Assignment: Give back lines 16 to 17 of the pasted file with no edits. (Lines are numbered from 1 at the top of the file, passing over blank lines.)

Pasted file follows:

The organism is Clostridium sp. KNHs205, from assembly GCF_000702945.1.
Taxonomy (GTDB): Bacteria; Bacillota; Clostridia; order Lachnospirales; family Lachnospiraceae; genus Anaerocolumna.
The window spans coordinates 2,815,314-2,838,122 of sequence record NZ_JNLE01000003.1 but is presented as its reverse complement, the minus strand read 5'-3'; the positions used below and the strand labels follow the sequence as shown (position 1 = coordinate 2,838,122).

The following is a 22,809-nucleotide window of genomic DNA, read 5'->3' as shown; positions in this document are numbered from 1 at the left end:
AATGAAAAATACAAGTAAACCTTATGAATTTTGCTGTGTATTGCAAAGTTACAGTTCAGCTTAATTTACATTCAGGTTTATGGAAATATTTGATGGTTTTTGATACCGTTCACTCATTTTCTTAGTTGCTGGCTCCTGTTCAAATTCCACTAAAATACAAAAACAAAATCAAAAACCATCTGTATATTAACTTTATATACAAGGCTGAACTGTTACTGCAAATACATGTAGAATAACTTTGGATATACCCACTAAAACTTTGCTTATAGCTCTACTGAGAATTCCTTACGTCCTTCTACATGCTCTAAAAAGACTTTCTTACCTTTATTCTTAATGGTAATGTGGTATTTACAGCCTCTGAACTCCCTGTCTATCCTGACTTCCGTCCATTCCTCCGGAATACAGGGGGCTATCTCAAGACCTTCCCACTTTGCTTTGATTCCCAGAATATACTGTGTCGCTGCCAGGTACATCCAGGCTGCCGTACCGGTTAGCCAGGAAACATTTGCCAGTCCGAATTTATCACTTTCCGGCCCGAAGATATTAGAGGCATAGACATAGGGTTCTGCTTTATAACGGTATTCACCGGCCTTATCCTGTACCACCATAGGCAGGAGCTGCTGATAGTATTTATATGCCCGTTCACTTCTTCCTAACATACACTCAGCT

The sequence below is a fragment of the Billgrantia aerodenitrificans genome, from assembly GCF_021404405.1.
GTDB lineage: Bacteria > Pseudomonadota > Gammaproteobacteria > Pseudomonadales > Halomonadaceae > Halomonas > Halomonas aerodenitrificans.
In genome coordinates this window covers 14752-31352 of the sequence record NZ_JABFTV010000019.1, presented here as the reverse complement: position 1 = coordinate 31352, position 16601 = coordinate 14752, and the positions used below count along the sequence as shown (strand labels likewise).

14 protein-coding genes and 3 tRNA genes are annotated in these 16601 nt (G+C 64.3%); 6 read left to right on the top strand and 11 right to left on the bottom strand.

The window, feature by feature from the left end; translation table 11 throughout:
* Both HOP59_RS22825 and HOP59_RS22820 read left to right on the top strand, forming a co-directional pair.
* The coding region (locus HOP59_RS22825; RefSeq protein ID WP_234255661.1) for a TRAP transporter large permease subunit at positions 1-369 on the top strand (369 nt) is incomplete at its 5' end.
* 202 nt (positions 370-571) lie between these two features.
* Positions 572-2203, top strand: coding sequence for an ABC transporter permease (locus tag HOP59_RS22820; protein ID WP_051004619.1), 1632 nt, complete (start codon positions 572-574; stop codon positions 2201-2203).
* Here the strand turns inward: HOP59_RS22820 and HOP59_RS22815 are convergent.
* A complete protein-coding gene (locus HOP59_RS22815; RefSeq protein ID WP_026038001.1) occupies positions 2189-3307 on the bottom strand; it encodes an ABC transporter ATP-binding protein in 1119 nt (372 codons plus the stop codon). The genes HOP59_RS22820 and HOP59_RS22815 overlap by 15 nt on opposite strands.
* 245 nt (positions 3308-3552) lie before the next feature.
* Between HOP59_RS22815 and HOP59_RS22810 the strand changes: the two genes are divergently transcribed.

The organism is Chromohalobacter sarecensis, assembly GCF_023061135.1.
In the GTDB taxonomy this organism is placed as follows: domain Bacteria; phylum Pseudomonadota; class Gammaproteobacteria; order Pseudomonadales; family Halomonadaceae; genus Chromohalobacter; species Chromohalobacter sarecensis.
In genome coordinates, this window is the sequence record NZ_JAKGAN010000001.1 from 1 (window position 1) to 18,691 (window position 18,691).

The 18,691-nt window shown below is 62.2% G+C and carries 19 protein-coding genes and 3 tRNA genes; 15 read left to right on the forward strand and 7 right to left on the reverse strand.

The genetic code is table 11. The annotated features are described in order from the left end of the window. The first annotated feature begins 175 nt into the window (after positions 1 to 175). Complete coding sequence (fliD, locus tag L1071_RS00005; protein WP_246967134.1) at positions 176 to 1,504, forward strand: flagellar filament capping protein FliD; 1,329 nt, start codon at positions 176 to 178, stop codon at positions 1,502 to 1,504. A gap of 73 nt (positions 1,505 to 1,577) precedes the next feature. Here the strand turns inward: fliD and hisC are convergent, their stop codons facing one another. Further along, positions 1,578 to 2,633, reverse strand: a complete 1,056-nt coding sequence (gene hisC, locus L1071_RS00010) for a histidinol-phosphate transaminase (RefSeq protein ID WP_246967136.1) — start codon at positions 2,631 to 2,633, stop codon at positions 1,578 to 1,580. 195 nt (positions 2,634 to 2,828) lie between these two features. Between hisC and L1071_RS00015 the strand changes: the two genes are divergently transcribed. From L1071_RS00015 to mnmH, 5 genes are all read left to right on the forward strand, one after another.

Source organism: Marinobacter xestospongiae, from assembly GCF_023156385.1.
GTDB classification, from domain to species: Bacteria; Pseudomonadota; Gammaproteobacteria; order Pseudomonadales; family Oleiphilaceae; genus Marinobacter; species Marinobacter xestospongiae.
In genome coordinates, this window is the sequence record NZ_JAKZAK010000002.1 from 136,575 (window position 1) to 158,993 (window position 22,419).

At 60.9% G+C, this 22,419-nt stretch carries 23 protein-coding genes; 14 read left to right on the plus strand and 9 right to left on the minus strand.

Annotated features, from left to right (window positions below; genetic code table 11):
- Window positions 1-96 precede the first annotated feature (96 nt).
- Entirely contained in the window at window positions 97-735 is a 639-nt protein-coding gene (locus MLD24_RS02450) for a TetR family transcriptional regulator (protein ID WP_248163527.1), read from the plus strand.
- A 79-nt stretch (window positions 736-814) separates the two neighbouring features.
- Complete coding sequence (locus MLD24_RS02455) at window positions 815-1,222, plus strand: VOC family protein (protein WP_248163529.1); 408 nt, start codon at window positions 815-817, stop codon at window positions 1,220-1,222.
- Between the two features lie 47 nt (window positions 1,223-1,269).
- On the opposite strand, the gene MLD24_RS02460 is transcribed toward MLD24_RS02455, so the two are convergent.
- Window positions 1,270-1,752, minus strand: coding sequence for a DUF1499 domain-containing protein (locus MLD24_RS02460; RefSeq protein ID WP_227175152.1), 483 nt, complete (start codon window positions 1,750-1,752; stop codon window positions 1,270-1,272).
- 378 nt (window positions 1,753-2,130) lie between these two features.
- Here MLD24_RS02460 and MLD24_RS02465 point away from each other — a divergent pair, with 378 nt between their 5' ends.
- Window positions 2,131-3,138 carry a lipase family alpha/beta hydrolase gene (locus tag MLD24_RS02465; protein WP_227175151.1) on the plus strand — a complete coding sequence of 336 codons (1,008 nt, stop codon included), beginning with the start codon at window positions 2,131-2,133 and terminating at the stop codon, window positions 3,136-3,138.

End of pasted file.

* A complete protein-coding gene (locus HOP59_RS22815; RefSeq protein ID WP_026038001.1) occupies positions 2189-3307 on the bottom strand; it encodes an ABC transporter ATP-binding protein in 1119 nt (372 codons plus the stop codon). The genes HOP59_RS22820 and HOP59_RS22815 overlap by 15 nt on opposite strands.
* 245 nt (positions 3308-3552) lie before the next feature.